Thursday, May 12, 2011

Witches, Wise Women and Midwives

I have always been interested in the history of midwifery, what happened to the midwife or wise woman as she was known, the hedgerow healer whose knowledge of herbs and healing was profound. She tended to administer to the poor and treated everyone from cradle to grave.

Her knowledge was handed down to her apprenctice by word of mouth, rather than the written word because she was usually illiterate.  Many of my sister's were persecuted, tortured and accused of witchcraft.  They, along with many other innocent men, women and children were drowned or burned at the stake, simply because they had knowledge of effective herbal remedies. 

These valuable herbal remedies were lost forever if she was unable to pass her information on to her apprentice.  Those centuries became known as the "Burning Times."   

The Malleus Maleficarum was a treatise first published in 1487 in Germany, the authors of this 'guide' belonged to the Inquisitors who worked for the Catholic Church accused midwives of infanticide, cannabolism, making men impotent and, as women were weak in faith they were susceptible to the devils temptations.  They ordained that only "men could heal" and, that the worst of all was the "midwife."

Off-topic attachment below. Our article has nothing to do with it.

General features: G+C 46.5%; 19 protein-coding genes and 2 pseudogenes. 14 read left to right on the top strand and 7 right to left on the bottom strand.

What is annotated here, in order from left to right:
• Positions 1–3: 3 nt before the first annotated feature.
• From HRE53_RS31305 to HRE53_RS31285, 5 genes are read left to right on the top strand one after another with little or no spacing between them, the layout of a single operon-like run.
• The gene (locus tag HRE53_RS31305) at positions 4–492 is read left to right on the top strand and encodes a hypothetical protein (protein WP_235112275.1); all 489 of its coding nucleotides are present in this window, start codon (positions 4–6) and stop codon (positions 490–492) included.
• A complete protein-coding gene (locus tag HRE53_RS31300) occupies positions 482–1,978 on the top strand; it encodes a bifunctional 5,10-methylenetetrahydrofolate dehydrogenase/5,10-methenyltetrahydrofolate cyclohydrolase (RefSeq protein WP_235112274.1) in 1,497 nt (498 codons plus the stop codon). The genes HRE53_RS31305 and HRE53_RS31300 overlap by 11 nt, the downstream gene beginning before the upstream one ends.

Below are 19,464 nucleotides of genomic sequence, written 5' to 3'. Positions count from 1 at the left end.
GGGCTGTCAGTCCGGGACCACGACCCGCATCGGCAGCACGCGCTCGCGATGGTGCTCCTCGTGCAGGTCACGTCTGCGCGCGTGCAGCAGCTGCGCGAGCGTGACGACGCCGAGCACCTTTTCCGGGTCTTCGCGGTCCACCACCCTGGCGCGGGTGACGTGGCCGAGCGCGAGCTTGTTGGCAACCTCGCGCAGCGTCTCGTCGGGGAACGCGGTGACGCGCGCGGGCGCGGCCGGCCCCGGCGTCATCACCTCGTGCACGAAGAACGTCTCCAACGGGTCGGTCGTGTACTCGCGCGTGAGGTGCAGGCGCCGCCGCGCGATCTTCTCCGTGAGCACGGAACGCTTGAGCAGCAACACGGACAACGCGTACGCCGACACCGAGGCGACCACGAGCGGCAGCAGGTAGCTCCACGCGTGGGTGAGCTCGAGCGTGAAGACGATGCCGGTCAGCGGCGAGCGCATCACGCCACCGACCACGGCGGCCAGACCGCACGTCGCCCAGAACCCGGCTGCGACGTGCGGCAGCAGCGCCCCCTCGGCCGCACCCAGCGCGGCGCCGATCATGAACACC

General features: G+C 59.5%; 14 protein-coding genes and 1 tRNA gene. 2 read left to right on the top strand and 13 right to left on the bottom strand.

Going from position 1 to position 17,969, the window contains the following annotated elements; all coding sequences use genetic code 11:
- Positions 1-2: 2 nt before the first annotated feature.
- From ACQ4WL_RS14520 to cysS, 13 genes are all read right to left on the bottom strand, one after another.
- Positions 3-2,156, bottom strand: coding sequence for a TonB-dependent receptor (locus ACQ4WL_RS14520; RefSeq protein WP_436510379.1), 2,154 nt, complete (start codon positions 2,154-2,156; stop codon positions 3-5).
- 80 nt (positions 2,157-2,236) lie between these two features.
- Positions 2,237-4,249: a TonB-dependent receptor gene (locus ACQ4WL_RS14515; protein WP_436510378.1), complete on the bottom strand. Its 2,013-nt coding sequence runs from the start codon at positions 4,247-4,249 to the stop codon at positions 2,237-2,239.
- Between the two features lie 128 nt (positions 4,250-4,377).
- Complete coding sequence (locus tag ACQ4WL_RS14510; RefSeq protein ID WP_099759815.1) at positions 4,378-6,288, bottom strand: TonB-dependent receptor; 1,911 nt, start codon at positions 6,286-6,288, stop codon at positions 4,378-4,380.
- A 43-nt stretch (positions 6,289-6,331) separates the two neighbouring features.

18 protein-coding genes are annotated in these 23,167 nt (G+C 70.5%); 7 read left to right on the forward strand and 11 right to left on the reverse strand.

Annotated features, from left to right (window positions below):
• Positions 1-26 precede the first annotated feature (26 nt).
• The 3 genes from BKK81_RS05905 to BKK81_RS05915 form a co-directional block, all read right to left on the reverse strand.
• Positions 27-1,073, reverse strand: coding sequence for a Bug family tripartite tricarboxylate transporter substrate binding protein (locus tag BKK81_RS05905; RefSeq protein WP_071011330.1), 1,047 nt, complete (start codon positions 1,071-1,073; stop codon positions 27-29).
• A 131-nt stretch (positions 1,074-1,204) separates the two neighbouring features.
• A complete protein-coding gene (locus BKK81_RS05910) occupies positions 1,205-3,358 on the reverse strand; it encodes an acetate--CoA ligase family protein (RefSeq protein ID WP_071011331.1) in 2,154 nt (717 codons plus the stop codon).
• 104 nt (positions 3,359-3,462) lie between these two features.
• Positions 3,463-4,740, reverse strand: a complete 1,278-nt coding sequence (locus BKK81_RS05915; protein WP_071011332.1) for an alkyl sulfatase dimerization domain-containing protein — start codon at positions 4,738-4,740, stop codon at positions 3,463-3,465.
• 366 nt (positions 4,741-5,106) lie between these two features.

These were times of great hysteria and fear, people would accuse their neighbour, relative, some elderly lady who owned a cat to get the witchfinders or inquisitors off their back.  Those wise women who escaped the inquisitors had to either stop practising herbal lore for fear of being found out, they left to go to another part of the country where there were no iinquisitors or, at great risk to themselves, they continued their practice underground.  

     "By changing men into beasts by their magic, procuring abortions, offering children to the devils, besides other animals and fruits of the earth with which they work much harm." 
                                                                                                          (Malleus Malificarum, 1487)

The male doctor entered the domain of the female.  


Ehrenreich, B., English, D.  (2010).  Witches, Midwives and Nurses (2nd ed).  New York:Feminist Press

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